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That's a cool solution. I use varifocals until I locate an object, then take them off to observe. As I tend to look at a single object for a good while it doesn't bother me as much. However, if there was a good solution I'd be all ears.

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Posted (edited)

I just keep a pair of my reading glasses on a cord around my neck. Solves the problem for me. I don’t like the thought of my phone screen next to my eyepiece. Dark adaptation and all that. As reading glasses are off the shelf (for me anyway) I don’t worry about them as they are very cheap to replace(what can happen to them). I’m just thankful that I don’t have to wear glasses observing.

Edited by bosun21
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Posted (edited)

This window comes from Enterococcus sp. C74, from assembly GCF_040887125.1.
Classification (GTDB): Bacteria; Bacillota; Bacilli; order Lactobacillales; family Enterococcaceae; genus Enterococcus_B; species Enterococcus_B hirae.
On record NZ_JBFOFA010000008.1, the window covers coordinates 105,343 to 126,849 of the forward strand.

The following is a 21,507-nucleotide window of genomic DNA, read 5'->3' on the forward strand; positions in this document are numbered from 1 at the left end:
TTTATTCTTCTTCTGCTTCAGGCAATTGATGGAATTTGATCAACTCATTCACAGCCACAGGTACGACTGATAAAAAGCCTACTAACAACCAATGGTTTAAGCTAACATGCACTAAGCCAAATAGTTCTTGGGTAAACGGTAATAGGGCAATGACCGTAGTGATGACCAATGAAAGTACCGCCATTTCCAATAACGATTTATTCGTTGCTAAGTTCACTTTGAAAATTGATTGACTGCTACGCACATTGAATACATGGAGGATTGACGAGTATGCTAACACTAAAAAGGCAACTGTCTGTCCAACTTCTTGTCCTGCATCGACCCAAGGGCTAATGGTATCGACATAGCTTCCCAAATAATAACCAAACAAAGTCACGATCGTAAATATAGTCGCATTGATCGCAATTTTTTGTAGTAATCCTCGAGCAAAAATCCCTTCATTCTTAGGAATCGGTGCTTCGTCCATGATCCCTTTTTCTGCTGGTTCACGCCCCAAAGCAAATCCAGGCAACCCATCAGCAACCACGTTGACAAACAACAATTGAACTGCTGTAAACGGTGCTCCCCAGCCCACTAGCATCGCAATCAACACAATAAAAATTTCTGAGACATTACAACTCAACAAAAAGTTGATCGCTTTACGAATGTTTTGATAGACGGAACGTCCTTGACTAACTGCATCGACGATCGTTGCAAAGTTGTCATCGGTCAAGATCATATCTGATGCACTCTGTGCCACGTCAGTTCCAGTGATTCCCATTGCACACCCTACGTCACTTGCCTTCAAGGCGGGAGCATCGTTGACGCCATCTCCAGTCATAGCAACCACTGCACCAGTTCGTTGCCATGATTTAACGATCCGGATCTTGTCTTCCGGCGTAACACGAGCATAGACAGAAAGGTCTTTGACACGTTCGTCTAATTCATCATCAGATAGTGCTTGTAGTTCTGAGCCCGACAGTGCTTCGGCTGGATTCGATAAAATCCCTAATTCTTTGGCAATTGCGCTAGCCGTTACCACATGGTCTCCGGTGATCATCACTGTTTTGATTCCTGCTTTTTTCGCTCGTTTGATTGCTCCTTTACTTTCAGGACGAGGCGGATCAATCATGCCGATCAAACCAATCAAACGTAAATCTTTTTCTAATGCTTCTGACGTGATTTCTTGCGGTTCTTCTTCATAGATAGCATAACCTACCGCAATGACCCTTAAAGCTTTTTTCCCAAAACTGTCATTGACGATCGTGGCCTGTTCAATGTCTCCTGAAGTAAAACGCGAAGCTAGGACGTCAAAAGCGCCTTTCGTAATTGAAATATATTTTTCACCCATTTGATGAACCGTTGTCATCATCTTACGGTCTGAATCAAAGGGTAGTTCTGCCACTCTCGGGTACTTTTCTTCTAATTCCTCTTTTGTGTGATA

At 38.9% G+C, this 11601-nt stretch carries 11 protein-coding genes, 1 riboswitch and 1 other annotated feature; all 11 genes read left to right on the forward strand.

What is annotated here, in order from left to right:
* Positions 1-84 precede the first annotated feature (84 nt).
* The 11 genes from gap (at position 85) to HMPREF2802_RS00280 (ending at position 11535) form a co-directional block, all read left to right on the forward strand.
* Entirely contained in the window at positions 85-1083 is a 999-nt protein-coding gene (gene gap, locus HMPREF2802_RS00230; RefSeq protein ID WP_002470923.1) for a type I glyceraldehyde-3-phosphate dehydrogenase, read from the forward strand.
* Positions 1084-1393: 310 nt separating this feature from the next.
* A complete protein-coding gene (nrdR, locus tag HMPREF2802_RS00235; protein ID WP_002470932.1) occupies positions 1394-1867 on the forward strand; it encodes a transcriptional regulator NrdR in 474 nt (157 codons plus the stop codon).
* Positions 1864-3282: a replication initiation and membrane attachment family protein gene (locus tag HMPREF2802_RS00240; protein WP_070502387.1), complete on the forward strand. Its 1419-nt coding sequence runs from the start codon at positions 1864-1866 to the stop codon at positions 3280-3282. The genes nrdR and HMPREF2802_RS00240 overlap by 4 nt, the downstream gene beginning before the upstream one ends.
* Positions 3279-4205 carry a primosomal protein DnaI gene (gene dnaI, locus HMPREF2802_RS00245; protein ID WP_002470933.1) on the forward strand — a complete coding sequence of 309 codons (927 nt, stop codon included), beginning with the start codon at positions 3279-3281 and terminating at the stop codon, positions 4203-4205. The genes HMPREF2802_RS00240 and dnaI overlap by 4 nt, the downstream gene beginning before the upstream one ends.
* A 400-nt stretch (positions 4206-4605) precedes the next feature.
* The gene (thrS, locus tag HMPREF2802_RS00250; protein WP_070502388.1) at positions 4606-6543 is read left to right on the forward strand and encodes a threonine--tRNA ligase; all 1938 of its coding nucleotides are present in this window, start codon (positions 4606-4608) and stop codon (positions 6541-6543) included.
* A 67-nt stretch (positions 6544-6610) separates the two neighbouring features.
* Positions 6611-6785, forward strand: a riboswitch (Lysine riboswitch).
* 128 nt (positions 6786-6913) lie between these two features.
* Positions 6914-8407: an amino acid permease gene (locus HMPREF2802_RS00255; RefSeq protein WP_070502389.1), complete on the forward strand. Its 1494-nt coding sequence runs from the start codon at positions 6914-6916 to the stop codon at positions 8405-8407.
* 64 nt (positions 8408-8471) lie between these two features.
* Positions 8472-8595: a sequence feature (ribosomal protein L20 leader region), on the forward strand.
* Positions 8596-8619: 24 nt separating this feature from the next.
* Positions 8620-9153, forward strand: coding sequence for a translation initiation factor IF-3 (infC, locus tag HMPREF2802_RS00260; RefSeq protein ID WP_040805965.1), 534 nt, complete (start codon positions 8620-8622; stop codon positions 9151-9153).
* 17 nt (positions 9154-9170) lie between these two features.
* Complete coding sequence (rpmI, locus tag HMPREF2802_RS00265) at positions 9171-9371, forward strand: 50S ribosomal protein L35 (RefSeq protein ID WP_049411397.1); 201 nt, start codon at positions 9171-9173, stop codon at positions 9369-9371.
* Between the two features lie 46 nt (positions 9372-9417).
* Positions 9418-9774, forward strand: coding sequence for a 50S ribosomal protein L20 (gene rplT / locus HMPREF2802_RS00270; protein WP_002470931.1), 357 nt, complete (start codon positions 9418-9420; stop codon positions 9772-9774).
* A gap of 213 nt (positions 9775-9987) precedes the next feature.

An interesting solution!

I'm a recent varifocal convert and luckily the new glasses are super light weight, so they don't slip or or fall off my head when pushed out the way at the eyepiece like previous pairs. I have been trying for ages to find flip up frames after reminding myself one of our members @cotterless45 uses a pair. Internet searches have been previously fruitless, but I've managed to find some pairs on Aliexpress. So I may pop into Specsavers with a picture and see what happens.

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S68f25c4bc586480e8312d81a99db3d723.jpg_640x640Q90.jpg_.webp.5533e4339d395a940336c1af7ece7c86.webp

 

Edited by ScouseSpaceCadet